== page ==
No Doubt has made a name for themselves pioneering third-wave ska in the United States and bringing it to the masses. Led by charismatic Gwen Stefani, they are one of the top-selling, female-fronted bands of all time. Their ’94 album, Tragic Kingdom, skyrocketed No Doubt into the mainstream, launching the careers of Stefani, bassist Tony Kanal, guitarist Tom Dumont and drummer Adrian Young. Here, MusicSnake Magazine put together a list of top 10 interesting facts you probably didn’t know about No Doubt.
No Doubt Sued a Video Game Company
The band has had a couple of unsuccessful video game ventures. They were supposed to voice characters in the ’04 game Malice, but the band’s voice tracks were scrapped before release. More notably, they were featured in the ’09 game Band Hero. Although they had given their consent to be in the game, the band filed a lawsuit against Activision concerning their likenesses within it being able to play songs by both themselves and other artists. The suit was settled three years later out of court.
The Band Played The Very First Warped Tour
No Doubt was one of the first bands to ever play the traveling summer festival in ’95. Joining them were Sublime, the Deftones, Face to Face, No Use for a Name, Quicksand, Sick of it All and Swingin’ Utters, among others. No Doubt played the festival one more time in ’00.
No Doubt Collaborated with Prince
The band actually had the opportunity to work with Prince twice. Gwen Stefani lent her vocals to his ’99 album, Rave Un2 the Joy Fantastic, and in return, Prince co-wrote and performed on a song from No Doubt’s ’01 album, Rock Steady.
The First Album Was Unsuccessful
In the early 90’s, ska wasn’t really in the mainstream yet and while grunge was having its heyday, bands like Sublime and No Doubt were getting passed over. When No Doubt finally released their ’92 self-titled debut album, it did so badly that their label refused to fund their tour behind it. After the band released Tragic Kingdom in ’94, sales of their debut album started to pick up.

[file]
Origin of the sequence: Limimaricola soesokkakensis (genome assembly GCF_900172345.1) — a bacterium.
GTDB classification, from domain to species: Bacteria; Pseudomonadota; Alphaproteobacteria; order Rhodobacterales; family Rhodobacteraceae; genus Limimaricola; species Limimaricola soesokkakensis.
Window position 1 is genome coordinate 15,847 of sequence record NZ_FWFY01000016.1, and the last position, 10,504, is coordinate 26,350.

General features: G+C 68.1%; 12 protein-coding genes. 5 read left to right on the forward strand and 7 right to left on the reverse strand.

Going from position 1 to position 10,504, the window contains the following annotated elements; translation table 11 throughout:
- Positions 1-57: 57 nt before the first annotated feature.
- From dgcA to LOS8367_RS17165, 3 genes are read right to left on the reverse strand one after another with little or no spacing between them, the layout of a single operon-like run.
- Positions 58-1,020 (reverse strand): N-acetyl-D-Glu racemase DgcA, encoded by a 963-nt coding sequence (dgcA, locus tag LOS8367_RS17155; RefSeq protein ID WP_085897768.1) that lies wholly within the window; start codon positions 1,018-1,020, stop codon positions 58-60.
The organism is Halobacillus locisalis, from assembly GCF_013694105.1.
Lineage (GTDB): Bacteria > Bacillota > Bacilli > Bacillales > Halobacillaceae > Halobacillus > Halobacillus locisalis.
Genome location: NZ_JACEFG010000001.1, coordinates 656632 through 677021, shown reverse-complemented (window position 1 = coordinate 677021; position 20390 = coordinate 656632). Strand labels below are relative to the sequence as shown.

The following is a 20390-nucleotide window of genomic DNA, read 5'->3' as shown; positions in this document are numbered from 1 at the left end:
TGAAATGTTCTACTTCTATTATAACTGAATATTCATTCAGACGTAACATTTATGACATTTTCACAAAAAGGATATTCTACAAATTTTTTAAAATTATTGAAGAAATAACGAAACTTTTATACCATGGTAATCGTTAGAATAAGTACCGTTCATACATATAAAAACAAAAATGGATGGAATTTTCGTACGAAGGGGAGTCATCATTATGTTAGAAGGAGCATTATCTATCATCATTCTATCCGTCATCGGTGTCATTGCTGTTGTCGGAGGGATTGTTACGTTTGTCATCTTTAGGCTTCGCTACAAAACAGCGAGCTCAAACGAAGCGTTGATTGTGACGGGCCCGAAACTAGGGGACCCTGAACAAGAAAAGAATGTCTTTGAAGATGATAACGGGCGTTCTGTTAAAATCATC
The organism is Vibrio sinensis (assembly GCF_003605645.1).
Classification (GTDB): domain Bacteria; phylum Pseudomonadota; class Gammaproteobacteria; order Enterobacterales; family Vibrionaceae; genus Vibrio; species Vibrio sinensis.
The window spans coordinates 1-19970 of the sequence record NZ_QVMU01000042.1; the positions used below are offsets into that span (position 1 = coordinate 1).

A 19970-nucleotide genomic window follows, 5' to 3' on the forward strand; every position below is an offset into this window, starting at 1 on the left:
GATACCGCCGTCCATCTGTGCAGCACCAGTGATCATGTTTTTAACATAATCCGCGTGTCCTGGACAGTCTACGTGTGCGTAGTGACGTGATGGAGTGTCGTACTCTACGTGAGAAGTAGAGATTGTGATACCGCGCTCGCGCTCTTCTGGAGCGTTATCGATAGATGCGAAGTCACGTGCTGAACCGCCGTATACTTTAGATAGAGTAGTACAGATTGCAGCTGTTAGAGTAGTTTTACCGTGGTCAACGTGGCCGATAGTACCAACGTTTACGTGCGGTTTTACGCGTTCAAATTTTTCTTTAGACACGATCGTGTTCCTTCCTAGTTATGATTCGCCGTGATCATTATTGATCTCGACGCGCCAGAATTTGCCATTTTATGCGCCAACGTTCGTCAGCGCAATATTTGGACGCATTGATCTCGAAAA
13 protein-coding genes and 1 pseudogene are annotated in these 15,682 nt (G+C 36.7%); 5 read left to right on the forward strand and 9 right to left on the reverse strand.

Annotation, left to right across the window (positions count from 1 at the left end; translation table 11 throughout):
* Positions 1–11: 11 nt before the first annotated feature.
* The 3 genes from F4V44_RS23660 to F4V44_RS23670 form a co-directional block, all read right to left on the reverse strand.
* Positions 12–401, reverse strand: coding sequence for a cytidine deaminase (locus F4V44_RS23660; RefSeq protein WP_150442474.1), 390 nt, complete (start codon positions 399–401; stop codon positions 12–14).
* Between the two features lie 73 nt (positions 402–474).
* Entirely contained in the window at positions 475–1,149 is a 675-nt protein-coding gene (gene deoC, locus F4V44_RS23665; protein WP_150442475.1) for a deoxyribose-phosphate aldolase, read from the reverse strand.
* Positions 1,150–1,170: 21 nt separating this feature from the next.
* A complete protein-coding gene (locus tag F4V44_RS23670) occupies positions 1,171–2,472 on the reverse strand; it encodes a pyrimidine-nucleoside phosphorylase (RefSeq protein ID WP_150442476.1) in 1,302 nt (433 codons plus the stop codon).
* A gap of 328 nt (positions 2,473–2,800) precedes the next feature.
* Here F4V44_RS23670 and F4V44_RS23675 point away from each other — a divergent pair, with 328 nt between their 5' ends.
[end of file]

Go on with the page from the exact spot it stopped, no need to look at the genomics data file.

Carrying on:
Young is a Pretty Good Golfer
Young is such a good golf player that he is often asked to play in celebrity tournaments. He has played in the Michael Jordan Invitational, the Alice Cooper Foundation Tournament and VH1’s Fairway to Heaven.
Part of The Last Album was Written Without Stefani
In ’08, the band was ready to get back into the studio to work on new material. They ended up starting without Gwen Stefani because she was still on tour and pregnant with her second child. Push and Shove was finally released in ’12.
No Doubt Originally Had a Horn Section
They had much more of a ska influence when they first started than they do now. The band even had a horn section from ’87 until ’95, which can be heard on the band’s first three albums. Return of Saturn, released in ’00, was the band’s first album where they used studio musicians for all brass parts.
No Doubt Members Had Solo Projects During Their Hiatus
Most people already know about the successful solo career Gwen Stefani had during the band’s first hiatus, recording two solo albums and creating a fashion empire. But what did the other members of the band do during those 10 years? Kanal decided to do some production and writing work, producing three songs on Stefani’s solo debut, three for the soundtrack to 50 First Dates, co-wrote two of P!ink’s most successful songs, “Sober” and “Funhouse,” and contributed to a track on Weezer’s Hurleyalbum. Dumont started a side project of his own with Ted Matson under the name Invincible Overlord. The band released one album in ’05. Dumont also produced Matt Costa’s Songs We Sing. Young did some studio work, collaborating with likes of Bow Wow Wow, Unwritten Law and The Vandals.
Tragic Kingdom Was Written About a Break-Up
It is commonly believed that much of ’95s Tragic Kingdom was written about Tony Kanal and Gwen Stefani’s breakup. The couple had been going together since just after Kanal joined the band. Ending their seven-year romance in ’94, their break-up fueled the lyrics to Don’t Speak, arguably the band’s biggest hit.
Gwen Stefani Sang With Sublime
In ’94, Gwen provided guest vocals for fellow ska-punk band Sublime’s song Saw Red, before either band enjoyed any mainstream success.
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